The first night out, the game trail set captured a leopard, but one of the flashes failed and the cat triggered the camera before it entered the frame. With such a fast start, I felt a level of optimism and confidence that I rarely feel while camera trapping. That feeling was ephemeral. After that first night, the leopards avoided my camera and the rest of the animal kingdom started getting frisky. First an elephant dismantled my lighting gear, somehow managing to play with two of my lighting rigs without damaging anything. Then a group of baboons had their way with the cameras and brought things to an abrupt halt.

trunk Ele1 BAB

I left for the Serengeti and had the thrill of seeing several leopards in real life, meanwhile hoping that my camera traps back in Laikipia were taking their own leopard shots.





I returned a week later to bad news. Hyenas, elephants, baboons, and cows had mangled my camera traps so bad that the assistant checking the cameras decided to pull everything to stop any further damage. With one week to go, I’d gotten skunked on big cats and my supply of functional motion sensors and flashes was dwindling. I didn’t have a good way to protect my equipment, and I doubted there was much that could stop an elephant, or even a motivated baboon, so I just kept at it and crossed my fingers. I ditched the game trail set because of the density of monkeys in the area, but I hoped that my luck would turn on the log set. However, a  group of elephants with newborn calves moved into the area and I figured I was done for.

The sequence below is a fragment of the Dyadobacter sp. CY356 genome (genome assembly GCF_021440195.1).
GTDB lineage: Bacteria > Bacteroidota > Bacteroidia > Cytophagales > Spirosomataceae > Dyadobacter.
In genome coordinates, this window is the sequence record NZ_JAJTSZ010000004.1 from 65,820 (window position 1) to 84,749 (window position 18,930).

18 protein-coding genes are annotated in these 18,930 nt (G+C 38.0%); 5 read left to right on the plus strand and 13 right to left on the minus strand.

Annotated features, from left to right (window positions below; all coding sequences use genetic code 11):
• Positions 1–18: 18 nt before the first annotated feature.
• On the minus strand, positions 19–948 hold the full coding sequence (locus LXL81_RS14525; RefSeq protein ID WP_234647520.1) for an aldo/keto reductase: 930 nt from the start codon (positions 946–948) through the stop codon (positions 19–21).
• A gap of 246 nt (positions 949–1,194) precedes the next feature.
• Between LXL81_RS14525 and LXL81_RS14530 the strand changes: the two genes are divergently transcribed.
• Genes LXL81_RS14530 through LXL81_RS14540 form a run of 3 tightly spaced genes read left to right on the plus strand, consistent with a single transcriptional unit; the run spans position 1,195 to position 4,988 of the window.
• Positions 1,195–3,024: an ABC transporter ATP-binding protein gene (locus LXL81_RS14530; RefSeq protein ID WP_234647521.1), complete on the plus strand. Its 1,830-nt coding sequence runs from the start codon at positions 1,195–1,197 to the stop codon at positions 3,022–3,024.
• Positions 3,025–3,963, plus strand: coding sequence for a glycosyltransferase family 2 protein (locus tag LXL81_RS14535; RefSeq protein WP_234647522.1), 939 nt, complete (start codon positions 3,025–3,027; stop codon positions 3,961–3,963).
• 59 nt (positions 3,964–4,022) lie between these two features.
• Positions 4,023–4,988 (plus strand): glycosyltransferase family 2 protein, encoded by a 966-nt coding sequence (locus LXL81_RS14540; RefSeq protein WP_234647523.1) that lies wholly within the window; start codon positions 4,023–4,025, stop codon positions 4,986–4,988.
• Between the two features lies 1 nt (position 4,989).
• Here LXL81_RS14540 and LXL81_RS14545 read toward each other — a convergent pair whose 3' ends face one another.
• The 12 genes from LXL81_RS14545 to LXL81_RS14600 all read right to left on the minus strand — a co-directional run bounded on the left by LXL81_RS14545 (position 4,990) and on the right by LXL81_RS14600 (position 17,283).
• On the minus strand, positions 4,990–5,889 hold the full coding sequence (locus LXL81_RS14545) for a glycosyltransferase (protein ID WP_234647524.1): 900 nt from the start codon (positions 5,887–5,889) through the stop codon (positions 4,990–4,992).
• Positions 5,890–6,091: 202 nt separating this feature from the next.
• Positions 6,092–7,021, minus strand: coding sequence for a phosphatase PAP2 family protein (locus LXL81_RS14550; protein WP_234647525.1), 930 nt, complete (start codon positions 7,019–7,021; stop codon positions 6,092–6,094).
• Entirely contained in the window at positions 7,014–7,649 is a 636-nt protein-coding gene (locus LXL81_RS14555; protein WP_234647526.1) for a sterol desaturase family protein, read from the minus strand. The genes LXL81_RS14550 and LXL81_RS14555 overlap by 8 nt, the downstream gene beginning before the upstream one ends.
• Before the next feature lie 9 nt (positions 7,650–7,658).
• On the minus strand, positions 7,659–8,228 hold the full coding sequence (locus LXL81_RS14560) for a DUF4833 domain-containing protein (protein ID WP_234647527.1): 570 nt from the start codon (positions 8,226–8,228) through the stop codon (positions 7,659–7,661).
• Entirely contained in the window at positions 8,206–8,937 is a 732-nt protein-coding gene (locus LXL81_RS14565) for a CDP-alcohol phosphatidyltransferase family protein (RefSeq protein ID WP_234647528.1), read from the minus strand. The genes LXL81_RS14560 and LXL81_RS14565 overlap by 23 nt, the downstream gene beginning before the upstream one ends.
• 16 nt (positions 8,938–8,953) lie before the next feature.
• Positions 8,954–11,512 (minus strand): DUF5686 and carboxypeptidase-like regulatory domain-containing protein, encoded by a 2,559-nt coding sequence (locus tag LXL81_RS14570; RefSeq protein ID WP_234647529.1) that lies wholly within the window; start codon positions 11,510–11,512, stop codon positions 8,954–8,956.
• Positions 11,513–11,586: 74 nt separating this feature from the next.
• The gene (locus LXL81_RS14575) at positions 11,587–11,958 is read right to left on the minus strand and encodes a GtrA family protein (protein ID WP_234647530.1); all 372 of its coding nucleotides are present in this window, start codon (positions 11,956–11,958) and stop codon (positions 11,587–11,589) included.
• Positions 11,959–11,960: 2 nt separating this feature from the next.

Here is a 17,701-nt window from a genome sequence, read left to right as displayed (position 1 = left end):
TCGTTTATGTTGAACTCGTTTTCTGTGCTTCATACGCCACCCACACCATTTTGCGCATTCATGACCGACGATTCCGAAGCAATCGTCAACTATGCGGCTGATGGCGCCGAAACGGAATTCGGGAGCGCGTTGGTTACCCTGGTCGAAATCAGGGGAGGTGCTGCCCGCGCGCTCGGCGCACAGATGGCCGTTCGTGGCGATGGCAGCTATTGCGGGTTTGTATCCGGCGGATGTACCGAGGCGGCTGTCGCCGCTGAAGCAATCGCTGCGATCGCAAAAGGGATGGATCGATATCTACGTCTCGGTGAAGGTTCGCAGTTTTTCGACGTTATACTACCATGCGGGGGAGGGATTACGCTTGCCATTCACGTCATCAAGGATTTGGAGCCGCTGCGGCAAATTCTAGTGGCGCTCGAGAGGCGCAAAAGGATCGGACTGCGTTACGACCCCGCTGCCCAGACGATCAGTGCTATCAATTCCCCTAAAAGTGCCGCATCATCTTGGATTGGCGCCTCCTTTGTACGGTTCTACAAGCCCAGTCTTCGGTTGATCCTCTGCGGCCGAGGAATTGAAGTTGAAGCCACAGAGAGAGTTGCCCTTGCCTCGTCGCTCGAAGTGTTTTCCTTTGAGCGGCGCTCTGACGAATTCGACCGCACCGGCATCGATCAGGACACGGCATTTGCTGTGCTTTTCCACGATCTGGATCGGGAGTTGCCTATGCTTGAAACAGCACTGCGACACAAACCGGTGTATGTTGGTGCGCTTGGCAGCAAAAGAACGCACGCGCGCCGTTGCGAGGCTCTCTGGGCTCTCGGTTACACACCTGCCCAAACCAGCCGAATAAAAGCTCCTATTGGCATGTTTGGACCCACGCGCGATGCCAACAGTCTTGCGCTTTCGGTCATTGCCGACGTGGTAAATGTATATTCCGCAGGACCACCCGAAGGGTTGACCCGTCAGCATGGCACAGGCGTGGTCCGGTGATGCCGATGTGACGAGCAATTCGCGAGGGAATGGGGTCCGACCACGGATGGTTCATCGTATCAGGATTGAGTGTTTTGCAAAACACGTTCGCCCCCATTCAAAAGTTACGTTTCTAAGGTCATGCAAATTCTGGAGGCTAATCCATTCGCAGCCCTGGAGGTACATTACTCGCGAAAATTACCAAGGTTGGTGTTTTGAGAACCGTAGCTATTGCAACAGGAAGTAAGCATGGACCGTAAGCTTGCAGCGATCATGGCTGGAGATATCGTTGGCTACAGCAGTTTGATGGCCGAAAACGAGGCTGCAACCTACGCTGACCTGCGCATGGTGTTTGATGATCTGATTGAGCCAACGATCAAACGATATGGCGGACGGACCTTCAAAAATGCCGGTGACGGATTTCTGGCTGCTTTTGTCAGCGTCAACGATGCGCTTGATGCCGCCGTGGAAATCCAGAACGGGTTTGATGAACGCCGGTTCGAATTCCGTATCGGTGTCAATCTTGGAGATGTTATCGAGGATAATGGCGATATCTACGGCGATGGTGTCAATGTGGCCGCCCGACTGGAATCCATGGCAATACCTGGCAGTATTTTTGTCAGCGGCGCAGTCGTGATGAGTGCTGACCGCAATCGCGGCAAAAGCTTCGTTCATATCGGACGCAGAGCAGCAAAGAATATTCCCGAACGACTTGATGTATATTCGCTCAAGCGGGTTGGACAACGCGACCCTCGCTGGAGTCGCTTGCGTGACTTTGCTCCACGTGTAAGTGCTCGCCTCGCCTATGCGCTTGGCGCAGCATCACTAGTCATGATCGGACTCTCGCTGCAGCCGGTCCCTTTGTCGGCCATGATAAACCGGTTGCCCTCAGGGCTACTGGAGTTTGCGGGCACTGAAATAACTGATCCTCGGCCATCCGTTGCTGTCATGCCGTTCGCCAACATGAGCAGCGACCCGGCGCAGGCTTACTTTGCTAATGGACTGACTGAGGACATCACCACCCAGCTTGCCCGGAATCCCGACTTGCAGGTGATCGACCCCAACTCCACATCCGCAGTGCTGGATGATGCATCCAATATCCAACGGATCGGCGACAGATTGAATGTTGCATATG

Not only was it dangerous to access the area to check the cameras, but I was sure they would have a field day with my camera gear. Somehow the elephants left my camera alone and in the following nights things started to pick up. Not only did I finally get a leopard, but I also got a zorilla, an African skunk of sorts.


LeoLogStar-1 zorilla-1 LeoLogBL-1